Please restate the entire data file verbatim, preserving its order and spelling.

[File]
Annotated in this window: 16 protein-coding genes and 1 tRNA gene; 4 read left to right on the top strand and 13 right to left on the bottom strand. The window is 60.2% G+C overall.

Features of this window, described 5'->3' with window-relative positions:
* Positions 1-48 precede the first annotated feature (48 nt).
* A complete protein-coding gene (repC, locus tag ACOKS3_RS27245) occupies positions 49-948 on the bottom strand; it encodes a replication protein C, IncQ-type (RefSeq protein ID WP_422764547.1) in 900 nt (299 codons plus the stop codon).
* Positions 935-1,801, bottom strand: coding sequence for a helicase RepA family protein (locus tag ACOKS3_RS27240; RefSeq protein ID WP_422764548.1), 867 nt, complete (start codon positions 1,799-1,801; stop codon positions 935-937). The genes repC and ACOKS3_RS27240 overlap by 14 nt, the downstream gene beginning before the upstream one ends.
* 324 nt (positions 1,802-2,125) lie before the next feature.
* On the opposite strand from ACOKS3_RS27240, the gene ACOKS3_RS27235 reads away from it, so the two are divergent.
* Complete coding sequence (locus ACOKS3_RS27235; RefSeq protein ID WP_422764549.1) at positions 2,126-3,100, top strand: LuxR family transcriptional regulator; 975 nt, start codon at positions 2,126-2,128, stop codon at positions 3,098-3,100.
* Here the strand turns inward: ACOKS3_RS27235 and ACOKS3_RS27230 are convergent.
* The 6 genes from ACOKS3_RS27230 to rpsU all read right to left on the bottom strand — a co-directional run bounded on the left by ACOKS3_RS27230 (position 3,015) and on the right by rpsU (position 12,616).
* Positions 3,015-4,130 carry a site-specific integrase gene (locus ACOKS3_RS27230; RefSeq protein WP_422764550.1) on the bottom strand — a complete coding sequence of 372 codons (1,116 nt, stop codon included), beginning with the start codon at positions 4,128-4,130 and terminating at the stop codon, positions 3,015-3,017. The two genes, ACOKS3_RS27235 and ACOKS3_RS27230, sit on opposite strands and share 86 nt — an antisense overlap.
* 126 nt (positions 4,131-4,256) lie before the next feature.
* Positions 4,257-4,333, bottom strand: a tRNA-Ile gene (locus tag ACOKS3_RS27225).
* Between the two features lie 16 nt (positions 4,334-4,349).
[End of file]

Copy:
Annotated in this window: 16 protein-coding genes and 1 tRNA gene; 4 read left to right on the top strand and 13 right to left on the bottom strand. The window is 60.2% G+C overall.

Features of this window, described 5'->3' with window-relative positions:
* Positions 1-48 precede the first annotated feature (48 nt).
* A complete protein-coding gene (repC, locus tag ACOKS3_RS27245) occupies positions 49-948 on the bottom strand; it encodes a replication protein C, IncQ-type (RefSeq protein ID WP_422764547.1) in 900 nt (299 codons plus the stop codon).
* Positions 935-1,801, bottom strand: coding sequence for a helicase RepA family protein (locus tag ACOKS3_RS27240; RefSeq protein ID WP_422764548.1), 867 nt, complete (start codon positions 1,799-1,801; stop codon positions 935-937). The genes repC and ACOKS3_RS27240 overlap by 14 nt, the downstream gene beginning before the upstream one ends.
* 324 nt (positions 1,802-2,125) lie before the next feature.
* On the opposite strand from ACOKS3_RS27240, the gene ACOKS3_RS27235 reads away from it, so the two are divergent.
* Complete coding sequence (locus ACOKS3_RS27235; RefSeq protein ID WP_422764549.1) at positions 2,126-3,100, top strand: LuxR family transcriptional regulator; 975 nt, start codon at positions 2,126-2,128, stop codon at positions 3,098-3,100.
* Here the strand turns inward: ACOKS3_RS27235 and ACOKS3_RS27230 are convergent.
* The 6 genes from ACOKS3_RS27230 to rpsU all read right to left on the bottom strand — a co-directional run bounded on the left by ACOKS3_RS27230 (position 3,015) and on the right by rpsU (position 12,616).
* Positions 3,015-4,130 carry a site-specific integrase gene (locus ACOKS3_RS27230; RefSeq protein WP_422764550.1) on the bottom strand — a complete coding sequence of 372 codons (1,116 nt, stop codon included), beginning with the start codon at positions 4,128-4,130 and terminating at the stop codon, positions 3,015-3,017. The two genes, ACOKS3_RS27235 and ACOKS3_RS27230, sit on opposite strands and share 86 nt — an antisense overlap.
* 126 nt (positions 4,131-4,256) lie before the next feature.
* Positions 4,257-4,333, bottom strand: a tRNA-Ile gene (locus tag ACOKS3_RS27225).
* Between the two features lie 16 nt (positions 4,334-4,349).